Brașov – (pronounced Bra-shov), also known as Kronstadt in German or Brassó in Hungarian – was founded by the Saxon colonists, having three suburbs outside the walls of Fortress, ”one inhabited by Romanians, one inhabted by Hungarians and the third by Saxon peasants” as described by the Transylvanian Saxon renaissance humanist and theologian Johannes Honterus during the middle of the 16th century.
Before visting it, you should know that Brașov’s main lobbyist and ambassador is the German super rock star Peter Maffay, who was born in Brașov.
The Black Church
The Black Church, the highest construction built in the Middle Age, burnt down in 1689 (that’s why this impressive building is named “Black”). Today, the interior houses a large mechanical harmonium, the biggest mobile bell in Romania and the biggest collection of oriental carpets.
The Schei Neighbourhood
Leaving the historical centre through the ”Schei” Gate you reach the pittoresque Schei neighbourhood. Throughout the ”Saxon” period Schei was inhabited by Romanians who were not allowed to own a house inside the citadel. Today, travel back in time by walking along the narrow streets, passing by charming old houses and the ”St. Nicholas” Church.
It is situated within the walls of Saint Nicholas Church in the Schei neighbourhood of Brașov. The first classes in Romanian were held here in 1583. Deacon Coresi printed some of the first books in Romania here.
You have the opportunity to sit in the benches where the big names of Romanian culture have sat and learned to write their first letters under the guidance of their teachers. Lose yourself in this small, but big on stories museum.
Adress: Union Square (” Piata Unirii”), No. 2-3, Brasov
The Rope Street
The Rope (near Poarta Schei) street is the narrowest street in Europe, with a width of almost 1.3 meters. Trying to give an explanation of its size, we could say that it has been built with the purpose of creating a connection between two other streets in Brasov (Poarta Scheo Street and Cerbului Street).
In the past, this street was only a simple corridor for firemen.
Panorama view from Tâmpa
The best view of Brașov is experienced from the little platform very close to the city’s name inscription. The short trip is completely worth it (by cableway – 15 lei/return trip), because anyone who saw the panorama on top of Tâmpa (part of the Postăvaru massif; the highest peak reached 960 meters) will never be able to forget it.
Everything started from a wedding. On 12th of October 1810, Crown Prince Ludwig married Princess Therese, numerous celebrations being held for the young couple in Munich. Among them, the locals also organized a horse race where wine and beer were served next to the tribune hosting 40.000 participants. A few years later, as tendrils and swings were also built next to the hippodrome, the place known as ”Wiesn” (”The lawn”) became more popular and the celebration became more appealing. Starting with 1819, the municipality of Munich got involved in the organization of the event, turning it into an annual celebration.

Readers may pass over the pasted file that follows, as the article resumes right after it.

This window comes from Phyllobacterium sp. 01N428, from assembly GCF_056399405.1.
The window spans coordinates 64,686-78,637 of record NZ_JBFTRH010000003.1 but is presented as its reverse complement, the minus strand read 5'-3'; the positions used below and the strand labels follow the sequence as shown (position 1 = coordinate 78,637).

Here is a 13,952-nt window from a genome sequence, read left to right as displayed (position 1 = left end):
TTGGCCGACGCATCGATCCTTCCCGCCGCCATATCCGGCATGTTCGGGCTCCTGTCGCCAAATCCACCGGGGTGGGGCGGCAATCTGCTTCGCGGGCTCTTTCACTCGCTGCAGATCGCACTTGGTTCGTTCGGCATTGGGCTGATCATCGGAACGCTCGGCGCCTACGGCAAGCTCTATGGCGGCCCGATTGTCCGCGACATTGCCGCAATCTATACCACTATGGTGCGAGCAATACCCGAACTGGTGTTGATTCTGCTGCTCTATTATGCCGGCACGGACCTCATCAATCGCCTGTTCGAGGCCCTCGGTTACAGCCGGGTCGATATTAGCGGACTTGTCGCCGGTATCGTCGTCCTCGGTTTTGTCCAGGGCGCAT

Although the original celebration is already 200 years old, ”Brașov’s Oktoberfest„ is one of the most important Transylvanan festivals. Starting in 2009 as a smaller version of Munchen’s Oktoberfest, the event once replicated by Brașov is now an independent institution. The last edition gathered about 300.000 visitors, who were entertained both by Romanian musicians, dacers and other performers and by well-known German artists, such as ”Alpbach-Express” or ”Wiesnschurli”.
Those still afraid to venture in traffic can now show off their driving skills on a karting track. Reopened in 2015, this karting track offers a complex 2 kilometer route. The German karts reach up to 60km/h. After the race the participants can relax in a uniquely designed bar. The interior track is open everyday from 2 to 11 PM.
Reservatios are recommended at +40 368 404 222 (English, Hungarian and Italian).
Free walking tours in Brașov, here.
Bus 20 from Livada Poștei bus station takes you in less than 30 minutes to Poiana Brașov – one of the most beautiful hiking and skiing resorts in Romania. Although the environment was harmed by the heavy constructions in the area, Poiana Brașov is still a must see destination.
Huffington Post declared Făgăraș Citadel to be second in line in the top of the most beautiful castles in the world. Built in the 1310, this both romantic and scary fortification was the residence of Transylvanian princes, but also military base and a communist prison. The Prison Tower housed a detenton barrack of only 50 cm where detainees were forced to sit crouched in knee-deep cold water.
The Făgăraș Citadel was completely restored and is open to the public. The main attraction is tge Throne Room, recently included in the sightseein tour. It is said that at least two ghosts haunt the Guard Tower and the Diet Hall. Enjoy meeting them.
Bran Castle, situated near Braşov (in Bran town), is a national monument and landmark in Romania. The fortress is situated on the border between Transylvania and Wallachia, on DN73.
See the incredibly famous castle of Vlad the Impaler – The prince of Wallachia who inspired Bram Strokers „Dracula“ – the influencial novel that can either blessed for numerous epic horror stories and blamed for „Twilight“. The Bran castle is just a 30-minute bus ride away from Brașov.
Opening Hours: Monday: 12PM – 4PM, Tue–Sun: 9AM – 4PM. Last Admission: 4PM
Ticket prices: Adults: 35Lei (7.8€); Seniors (65+): 25Lei (5.6€); Students: 20Lei (4.5€); Pupils: 7Lei (1.5€); School groups (>20pax): 5Lei (1.1€). Filming: included
That being said… when are you planning to visit Brașov/ Bran/ Dracula? We’re waiting for you 🙂